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  Stemming cancer : functional genomics of cancer stem cells in solid tumors

Regenbrecht, C. R. A., Lehrach, H., & Adjaye, J. (2008). Stemming cancer: functional genomics of cancer stem cells in solid tumors. Stem Cell Reviews, 4(4), 319-328. doi:10.1007/s12015-008-9034-0.

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Item Permalink: http://hdl.handle.net/11858/00-001M-0000-0010-7EB3-A Version Permalink: http://hdl.handle.net/11858/00-001M-0000-0010-7EB4-8
Genre: Journal Article
Alternative Title : Stem Cell Rev

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 Creators:
Regenbrecht, Christian R. A.1, Author              
Lehrach, Hans2, Author              
Adjaye, James1, Author              
Affiliations:
1Molecular Embryology and Aging (James Adjaye), Dept. of Vertebrate Genomics (Head: Hans Lehrach), Max Planck Institute for Molecular Genetics, Max Planck Society, ou_1479654              
2Dept. of Vertebrate Genomics (Head: Hans Lehrach), Max Planck Institute for Molecular Genetics, Max Planck Society, ou_1433550              

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Free keywords: Cancer stem cell, Functional genomics, Genome-wide expression-profiling, Cell of origin, Tumor hierarchy, Self-renewal, Pathway-analysis
 Abstract: Cancer stem cells (CSCs) were discovered about 15 years ago in hematopoietic cancers. Subsequently, cancer stem cells were discovered in various solid tumors. Based on parallels with normal stem cells, a developmental process of cancer stem cells follows paths of organized, hierarchical structure of cells with different degrees of maturity. While some investigators have reported particular markers as identification of cancer stem cells, these markers require further research. In this review, we focus on the functional genomics of cancer stem cells. Functional genomics provides useful information on the signaling pathways which are consecutively activated or inactivated amongst those cells. This information is of particular importance for cancer research and clinical treatment in many respects. (1) Understanding of self-renewal mechanisms crucial to tumor growth. (2) Allow the identification of new, more specific marker for CSCs, and (3) pathways that are suitable as future targets for anti-cancer drugs. This is of particular importance, because today’s chemotherapy targets the proliferating cancer cells sparing the relatively slow dividing cancer stem cells. The first step on this long road therefore is to analyze genome-wide expression-profiles within the same type of cancer and then between different types of cancer, encircling those target genes and pathways, which are specific to these cells.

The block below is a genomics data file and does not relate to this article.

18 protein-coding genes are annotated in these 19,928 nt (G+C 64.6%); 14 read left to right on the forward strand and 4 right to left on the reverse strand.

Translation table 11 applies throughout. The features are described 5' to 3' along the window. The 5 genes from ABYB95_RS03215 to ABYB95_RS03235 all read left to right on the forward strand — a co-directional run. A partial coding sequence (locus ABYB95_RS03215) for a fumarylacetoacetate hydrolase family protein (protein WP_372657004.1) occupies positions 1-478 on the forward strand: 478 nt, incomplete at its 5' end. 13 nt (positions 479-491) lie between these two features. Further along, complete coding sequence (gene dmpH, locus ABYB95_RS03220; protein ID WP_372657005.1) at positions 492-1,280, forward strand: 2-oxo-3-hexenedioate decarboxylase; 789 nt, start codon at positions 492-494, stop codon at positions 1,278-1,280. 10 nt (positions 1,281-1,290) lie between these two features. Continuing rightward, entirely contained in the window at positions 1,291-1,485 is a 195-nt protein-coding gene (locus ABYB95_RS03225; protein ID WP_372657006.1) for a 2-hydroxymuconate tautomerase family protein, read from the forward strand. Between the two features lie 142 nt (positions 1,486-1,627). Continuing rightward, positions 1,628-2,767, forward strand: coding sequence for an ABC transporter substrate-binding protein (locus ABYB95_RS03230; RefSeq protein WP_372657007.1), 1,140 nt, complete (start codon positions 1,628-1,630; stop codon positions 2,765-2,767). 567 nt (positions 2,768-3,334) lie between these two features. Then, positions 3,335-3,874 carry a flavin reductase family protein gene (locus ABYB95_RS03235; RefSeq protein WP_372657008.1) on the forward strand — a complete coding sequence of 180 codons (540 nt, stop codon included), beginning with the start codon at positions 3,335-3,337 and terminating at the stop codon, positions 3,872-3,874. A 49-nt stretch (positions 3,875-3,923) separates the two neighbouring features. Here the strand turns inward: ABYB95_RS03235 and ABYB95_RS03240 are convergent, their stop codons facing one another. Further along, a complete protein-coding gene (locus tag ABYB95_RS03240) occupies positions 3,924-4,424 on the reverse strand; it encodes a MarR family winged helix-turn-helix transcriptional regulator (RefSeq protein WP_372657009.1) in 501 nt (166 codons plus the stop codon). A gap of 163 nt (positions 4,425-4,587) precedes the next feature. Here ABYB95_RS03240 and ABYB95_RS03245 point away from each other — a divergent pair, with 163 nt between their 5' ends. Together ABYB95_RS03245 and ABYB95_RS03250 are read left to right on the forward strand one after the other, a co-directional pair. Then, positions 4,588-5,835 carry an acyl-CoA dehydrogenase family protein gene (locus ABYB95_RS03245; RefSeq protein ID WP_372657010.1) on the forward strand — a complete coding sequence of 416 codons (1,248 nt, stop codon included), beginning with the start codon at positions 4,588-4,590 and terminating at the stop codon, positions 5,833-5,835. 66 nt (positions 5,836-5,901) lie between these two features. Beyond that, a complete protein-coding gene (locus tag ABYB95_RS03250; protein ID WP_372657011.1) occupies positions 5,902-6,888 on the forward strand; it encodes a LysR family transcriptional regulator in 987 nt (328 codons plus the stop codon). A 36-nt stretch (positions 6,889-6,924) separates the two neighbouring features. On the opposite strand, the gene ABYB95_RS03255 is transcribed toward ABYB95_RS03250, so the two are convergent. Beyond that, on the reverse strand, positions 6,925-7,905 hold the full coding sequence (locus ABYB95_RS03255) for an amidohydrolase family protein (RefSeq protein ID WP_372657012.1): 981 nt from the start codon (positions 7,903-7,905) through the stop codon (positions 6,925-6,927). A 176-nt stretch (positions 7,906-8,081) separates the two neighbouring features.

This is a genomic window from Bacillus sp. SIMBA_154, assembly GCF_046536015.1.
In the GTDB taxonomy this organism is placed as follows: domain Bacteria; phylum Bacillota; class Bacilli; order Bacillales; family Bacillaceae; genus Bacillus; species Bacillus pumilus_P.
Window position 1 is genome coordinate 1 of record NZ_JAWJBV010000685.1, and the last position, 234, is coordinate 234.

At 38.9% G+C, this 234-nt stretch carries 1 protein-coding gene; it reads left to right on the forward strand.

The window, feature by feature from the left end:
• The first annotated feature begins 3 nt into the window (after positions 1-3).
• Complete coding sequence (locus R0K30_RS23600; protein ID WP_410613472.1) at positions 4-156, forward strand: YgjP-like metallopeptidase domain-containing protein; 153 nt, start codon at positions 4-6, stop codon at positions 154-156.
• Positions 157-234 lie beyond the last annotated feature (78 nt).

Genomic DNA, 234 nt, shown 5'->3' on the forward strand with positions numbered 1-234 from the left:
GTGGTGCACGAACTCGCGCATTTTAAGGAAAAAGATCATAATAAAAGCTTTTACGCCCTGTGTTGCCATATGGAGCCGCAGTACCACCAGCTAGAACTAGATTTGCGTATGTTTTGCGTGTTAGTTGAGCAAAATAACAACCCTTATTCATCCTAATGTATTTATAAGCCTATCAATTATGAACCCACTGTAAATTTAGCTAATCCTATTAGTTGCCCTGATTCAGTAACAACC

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Language(s): eng - English
 Dates: 2008-11-09
 Publication Status: Published in print
 Pages: -
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 Table of Contents: -
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Title: Stem Cell Reviews
  Alternative Title : Stem Cell Rev
Source Genre: Journal
 Creator(s):
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Publ. Info: -
Pages: - Volume / Issue: 4 (4) Sequence Number: - Start / End Page: 319 - 328 Identifier: ISSN: 1550-8943